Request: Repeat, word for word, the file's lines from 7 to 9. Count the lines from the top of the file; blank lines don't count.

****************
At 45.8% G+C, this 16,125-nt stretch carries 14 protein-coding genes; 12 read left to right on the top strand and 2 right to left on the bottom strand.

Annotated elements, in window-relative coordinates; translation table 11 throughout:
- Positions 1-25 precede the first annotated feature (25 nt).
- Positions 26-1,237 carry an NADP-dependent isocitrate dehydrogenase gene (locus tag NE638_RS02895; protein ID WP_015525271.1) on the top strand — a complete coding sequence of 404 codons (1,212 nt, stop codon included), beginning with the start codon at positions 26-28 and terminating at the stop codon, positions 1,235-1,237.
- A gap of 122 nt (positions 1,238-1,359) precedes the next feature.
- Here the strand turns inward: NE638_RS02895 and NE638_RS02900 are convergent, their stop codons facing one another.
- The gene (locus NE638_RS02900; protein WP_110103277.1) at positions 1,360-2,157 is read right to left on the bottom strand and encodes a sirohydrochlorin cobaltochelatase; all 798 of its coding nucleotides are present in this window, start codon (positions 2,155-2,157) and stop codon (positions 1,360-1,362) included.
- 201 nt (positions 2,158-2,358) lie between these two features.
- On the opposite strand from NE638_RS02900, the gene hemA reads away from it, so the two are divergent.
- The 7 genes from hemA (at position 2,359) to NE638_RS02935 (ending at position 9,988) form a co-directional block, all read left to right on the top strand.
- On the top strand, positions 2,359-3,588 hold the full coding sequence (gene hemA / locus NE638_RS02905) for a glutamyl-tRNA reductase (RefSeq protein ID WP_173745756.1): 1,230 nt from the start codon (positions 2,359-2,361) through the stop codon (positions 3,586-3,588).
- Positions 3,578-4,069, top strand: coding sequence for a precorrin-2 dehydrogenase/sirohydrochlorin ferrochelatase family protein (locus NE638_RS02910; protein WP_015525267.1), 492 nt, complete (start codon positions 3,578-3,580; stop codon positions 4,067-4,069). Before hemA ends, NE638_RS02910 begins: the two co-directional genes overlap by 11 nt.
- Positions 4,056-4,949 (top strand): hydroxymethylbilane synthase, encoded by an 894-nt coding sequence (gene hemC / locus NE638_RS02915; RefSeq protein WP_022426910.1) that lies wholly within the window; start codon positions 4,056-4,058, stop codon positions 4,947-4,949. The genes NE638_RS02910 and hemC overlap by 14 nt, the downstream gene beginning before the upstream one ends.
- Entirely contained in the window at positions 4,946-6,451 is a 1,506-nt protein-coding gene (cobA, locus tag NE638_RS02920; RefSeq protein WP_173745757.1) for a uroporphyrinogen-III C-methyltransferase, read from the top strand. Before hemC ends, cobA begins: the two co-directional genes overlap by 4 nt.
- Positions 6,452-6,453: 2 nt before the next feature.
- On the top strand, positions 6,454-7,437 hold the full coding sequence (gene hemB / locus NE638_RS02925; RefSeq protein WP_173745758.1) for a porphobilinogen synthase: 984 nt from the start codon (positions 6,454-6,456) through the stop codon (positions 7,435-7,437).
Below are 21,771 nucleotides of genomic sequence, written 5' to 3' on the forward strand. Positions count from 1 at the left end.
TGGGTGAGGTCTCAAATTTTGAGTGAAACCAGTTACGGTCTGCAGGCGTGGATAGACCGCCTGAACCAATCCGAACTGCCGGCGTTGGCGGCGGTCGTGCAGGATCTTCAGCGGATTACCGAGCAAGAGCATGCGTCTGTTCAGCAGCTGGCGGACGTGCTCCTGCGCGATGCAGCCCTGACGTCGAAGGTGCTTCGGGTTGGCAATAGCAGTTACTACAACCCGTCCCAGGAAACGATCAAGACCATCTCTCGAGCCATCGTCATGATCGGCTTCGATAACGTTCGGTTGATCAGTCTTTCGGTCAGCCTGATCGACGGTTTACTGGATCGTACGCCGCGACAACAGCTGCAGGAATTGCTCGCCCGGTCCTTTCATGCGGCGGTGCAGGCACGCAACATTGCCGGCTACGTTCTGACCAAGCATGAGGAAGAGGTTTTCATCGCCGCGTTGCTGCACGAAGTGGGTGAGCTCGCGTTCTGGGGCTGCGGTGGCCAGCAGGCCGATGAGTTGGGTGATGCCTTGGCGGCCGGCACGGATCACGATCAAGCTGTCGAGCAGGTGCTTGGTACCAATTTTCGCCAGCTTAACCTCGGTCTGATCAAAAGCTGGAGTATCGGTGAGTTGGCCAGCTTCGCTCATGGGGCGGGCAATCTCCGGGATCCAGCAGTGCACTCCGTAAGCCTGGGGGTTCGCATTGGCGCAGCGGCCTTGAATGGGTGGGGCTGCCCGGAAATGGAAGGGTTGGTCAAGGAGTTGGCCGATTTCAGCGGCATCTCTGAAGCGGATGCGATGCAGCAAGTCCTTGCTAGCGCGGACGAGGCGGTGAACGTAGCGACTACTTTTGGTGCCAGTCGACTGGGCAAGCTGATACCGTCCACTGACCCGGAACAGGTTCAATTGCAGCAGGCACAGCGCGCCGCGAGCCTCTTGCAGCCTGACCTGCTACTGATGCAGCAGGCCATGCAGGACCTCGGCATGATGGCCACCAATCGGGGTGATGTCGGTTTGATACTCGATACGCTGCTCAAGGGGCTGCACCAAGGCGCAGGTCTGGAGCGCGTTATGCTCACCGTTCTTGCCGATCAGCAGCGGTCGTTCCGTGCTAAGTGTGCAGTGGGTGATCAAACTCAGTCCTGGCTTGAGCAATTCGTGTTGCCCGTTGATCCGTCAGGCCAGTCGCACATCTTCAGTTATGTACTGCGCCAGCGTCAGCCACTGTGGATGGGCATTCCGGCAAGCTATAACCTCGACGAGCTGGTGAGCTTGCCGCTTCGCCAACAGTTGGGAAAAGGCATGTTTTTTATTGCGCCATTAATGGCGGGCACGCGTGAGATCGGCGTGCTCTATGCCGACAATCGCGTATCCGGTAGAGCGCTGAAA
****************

- The gene (locus NE638_RS02900; protein WP_110103277.1) at positions 1,360-2,157 is read right to left on the bottom strand and encodes a sirohydrochlorin cobaltochelatase; all 798 of its coding nucleotides are present in this window, start codon (positions 2,155-2,157) and stop codon (positions 1,360-1,362) included.
- 201 nt (positions 2,158-2,358) lie between these two features.
- On the opposite strand from NE638_RS02900, the gene hemA reads away from it, so the two are divergent.